U. ROCHESTER (US)—A new study finds there is no single advanced area of the human brain that makes it suited to parse language. Instead, humans rely on several regions, each designed to accomplish different primitive tasks, in order to make sense of a sentence.
Depending on the type of grammar used in forming a given sentence, the brain will activate a certain set of regions to process it, like a carpenter digging through a toolbox to select the right set of tools for the job.
“We’re using and adapting the machinery we already have in our brains,” says study coauthor Aaron Newman, who began the work as a postdoctoral fellow at the University of Rochester and is now a professor at Dalhousie University. “Obviously we’re doing something different [from other animals], because we’re able to learn language unlike any other species. But it’s not because some little black box evolved specially in our brain that does only language, and nothing else.”
The team of brain and cognitive scientists published their findings in the journal Proceedings of the National Academies of Science.
To determine whether different brain regions were used to decipher sentences with different types of grammar, the scientists turned to American Sign Language.
Some languages (English, for example) rely on the order of words in a sentence to convey the relationships between elements. When an English speaker hears the sentence “Sally greets Bob,” it’s clear from the word order that Sally is the subject doing the greeting and Bob is the object being greeted, not vice versa.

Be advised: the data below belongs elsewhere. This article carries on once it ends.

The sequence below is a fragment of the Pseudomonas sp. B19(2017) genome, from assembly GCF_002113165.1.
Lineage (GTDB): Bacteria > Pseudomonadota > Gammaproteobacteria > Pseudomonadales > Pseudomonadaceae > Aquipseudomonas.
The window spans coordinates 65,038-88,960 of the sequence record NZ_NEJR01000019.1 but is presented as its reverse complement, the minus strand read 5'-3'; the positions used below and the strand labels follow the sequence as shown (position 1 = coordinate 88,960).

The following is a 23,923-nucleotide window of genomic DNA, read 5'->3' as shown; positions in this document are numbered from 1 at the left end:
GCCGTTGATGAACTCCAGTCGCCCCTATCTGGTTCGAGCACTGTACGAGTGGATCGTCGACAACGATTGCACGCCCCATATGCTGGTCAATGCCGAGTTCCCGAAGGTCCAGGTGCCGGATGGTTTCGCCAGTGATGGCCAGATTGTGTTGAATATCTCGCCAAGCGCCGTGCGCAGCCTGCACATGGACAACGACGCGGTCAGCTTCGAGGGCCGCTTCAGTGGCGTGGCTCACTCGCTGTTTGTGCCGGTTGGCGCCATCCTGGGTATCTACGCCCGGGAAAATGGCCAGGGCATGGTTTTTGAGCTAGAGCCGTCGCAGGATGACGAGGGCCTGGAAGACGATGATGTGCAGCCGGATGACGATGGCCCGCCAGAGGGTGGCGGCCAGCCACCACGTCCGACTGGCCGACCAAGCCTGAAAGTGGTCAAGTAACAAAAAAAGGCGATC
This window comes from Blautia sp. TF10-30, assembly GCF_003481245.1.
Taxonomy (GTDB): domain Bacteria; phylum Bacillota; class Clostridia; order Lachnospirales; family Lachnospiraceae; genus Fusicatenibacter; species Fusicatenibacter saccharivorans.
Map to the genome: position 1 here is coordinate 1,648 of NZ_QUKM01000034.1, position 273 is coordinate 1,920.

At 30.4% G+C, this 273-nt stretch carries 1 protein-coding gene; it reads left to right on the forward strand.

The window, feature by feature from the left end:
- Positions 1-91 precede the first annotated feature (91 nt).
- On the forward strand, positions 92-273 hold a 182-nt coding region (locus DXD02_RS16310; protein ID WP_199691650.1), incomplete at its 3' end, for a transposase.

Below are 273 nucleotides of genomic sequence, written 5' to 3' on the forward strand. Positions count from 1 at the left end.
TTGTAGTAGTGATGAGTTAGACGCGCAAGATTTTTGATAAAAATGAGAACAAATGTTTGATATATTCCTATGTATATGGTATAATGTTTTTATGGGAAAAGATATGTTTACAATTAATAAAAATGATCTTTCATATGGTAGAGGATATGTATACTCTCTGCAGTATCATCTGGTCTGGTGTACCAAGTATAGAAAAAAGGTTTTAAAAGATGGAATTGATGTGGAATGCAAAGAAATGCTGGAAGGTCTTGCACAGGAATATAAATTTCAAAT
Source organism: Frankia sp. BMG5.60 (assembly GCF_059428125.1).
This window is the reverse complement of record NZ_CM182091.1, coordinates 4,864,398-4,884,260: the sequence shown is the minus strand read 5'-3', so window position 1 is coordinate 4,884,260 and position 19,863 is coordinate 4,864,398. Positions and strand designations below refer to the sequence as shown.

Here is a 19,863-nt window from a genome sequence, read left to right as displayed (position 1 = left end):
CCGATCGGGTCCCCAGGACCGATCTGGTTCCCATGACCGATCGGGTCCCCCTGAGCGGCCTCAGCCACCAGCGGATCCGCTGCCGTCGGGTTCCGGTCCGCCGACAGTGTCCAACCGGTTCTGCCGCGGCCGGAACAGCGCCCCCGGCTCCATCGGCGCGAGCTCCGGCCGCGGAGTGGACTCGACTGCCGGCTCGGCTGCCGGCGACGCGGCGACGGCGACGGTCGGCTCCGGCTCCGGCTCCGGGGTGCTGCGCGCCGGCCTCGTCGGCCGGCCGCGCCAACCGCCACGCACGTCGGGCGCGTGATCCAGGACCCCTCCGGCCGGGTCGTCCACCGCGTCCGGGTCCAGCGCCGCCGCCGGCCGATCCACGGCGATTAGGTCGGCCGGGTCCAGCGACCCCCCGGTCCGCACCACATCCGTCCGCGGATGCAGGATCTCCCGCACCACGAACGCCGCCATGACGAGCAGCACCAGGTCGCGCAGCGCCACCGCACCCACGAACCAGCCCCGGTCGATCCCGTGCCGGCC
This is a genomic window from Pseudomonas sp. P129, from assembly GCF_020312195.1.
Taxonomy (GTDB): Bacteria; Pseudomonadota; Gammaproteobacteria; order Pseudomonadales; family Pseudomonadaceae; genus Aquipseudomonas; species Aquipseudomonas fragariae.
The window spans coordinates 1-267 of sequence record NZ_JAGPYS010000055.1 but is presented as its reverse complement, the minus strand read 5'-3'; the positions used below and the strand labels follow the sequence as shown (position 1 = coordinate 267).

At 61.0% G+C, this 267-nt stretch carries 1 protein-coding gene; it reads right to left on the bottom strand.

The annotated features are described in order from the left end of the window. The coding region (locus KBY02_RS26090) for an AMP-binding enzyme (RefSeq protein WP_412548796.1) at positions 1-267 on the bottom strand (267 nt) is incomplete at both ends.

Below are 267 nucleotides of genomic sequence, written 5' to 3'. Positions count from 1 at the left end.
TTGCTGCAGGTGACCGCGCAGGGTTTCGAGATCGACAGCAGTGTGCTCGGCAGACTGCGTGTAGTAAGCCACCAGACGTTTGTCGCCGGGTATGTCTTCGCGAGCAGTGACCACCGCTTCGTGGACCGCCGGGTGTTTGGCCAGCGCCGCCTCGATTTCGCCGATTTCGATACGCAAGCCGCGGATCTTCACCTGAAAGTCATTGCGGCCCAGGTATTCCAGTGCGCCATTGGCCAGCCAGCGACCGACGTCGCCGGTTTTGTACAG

Other languages (Spanish, for example) rely on inflections, such as suffixes tacked onto the ends of words, to convey subject-object relationships.
American Sign Language has the helpful characteristic that subject-object relationships can be expressed in either of the two ways—using word order or inflection. A signer can sign the word “Sally” followed by the words “greets” and “Bob” (a construction in which word order dictates meaning), or the signer can use physical inflections such as moving hands through space or signing on one side of the body to convey the relationship between elements.
For the study, the team formed 24 sentences and expressed each of those sentences using both methods.
Videos of the sentences being signed were then played for native signers while researchers used MRI to monitor which areas of the brain were activated when processing the different sentence types.
The study found that there are, in fact, distinct regions of the brain that are used to process the two types of sentences. In fact, Newman says, in trying to understand different types of grammar, humans draw on regions of the brain that are designed to accomplish primitive tasks that relate to the type of sentence they are trying to interpret.
For instance, a word order sentence draws on parts of the frontal cortex that give humans the ability to put information into sequences, while an inflectional sentence draws on parts of the temporal lobe that specialize in dividing information into its constituent parts.
“These results show that people really ought to think of language and the brain in a different way, in terms of how the brain capitalizes on some perhaps preexisting computational structures to interpret language,” says Elissa Newport, the George Eastman Professor of Brain and Cognitive Sciences at the University of Rochester.
The findings might be helpful in identifying ways to teach language to a person with isolated brain damage, such as a stroke victim.
Researchers from the University of Rochester and the Rochester Institute of Technology contributed to the study.
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